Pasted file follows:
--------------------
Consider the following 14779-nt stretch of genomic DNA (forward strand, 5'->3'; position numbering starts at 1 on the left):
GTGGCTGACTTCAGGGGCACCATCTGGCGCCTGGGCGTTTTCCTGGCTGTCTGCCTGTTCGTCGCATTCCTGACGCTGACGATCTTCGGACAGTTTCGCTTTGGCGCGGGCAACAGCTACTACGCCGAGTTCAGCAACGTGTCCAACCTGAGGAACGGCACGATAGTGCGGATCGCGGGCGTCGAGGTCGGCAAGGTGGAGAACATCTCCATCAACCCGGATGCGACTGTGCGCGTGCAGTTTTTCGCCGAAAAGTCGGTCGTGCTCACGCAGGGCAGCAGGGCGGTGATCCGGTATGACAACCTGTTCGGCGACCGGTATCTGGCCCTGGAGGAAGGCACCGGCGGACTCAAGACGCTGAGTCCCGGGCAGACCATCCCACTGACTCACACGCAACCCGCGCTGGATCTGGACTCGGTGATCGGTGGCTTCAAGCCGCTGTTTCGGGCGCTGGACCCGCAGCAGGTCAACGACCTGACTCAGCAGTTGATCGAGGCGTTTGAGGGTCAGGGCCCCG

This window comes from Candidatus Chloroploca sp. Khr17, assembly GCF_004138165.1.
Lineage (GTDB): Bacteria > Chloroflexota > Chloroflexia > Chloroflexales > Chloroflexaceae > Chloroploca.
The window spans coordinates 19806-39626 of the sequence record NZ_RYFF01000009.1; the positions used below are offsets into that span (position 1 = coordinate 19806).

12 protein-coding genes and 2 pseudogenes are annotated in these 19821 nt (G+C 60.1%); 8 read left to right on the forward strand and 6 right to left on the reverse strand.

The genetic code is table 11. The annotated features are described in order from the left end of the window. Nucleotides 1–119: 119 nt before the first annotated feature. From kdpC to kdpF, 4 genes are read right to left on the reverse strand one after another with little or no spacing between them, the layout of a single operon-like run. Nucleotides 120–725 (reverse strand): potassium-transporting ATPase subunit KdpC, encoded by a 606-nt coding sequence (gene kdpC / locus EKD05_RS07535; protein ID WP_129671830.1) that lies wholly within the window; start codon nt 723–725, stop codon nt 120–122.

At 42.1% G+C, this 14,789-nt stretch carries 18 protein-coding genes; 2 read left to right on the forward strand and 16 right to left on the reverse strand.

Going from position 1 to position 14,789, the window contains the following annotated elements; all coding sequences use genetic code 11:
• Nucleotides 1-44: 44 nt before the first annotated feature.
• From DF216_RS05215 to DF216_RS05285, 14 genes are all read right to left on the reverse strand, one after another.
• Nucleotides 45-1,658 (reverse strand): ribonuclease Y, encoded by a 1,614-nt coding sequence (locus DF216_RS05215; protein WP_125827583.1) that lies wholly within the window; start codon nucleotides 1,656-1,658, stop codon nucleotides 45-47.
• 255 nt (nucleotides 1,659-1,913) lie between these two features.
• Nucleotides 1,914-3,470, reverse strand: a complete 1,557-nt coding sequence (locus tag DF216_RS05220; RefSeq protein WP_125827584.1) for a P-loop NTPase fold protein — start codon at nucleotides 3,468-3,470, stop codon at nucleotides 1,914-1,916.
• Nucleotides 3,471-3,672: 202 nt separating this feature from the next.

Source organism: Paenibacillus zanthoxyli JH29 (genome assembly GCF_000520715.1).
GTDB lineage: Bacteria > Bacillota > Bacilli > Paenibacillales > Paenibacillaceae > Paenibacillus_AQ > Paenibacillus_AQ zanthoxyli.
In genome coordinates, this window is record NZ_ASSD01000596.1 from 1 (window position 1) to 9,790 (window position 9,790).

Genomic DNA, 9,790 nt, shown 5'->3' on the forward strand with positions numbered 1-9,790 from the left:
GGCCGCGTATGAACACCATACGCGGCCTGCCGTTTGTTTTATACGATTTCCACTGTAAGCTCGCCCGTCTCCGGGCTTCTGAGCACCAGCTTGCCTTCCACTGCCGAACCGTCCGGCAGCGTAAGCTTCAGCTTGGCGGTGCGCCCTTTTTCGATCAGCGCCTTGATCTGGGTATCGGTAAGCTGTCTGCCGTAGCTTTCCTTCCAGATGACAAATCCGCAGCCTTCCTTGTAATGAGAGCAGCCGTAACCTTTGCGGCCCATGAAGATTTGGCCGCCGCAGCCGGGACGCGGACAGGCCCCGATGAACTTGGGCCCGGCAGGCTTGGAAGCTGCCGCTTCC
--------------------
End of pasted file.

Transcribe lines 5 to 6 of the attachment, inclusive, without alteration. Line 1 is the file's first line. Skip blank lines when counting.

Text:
The window spans coordinates 19806-39626 of the sequence record NZ_RYFF01000009.1; the positions used below are offsets into that span (position 1 = coordinate 19806).

12 protein-coding genes and 2 pseudogenes are annotated in these 19821 nt (G+C 60.1%); 8 read left to right on the forward strand and 6 right to left on the reverse strand.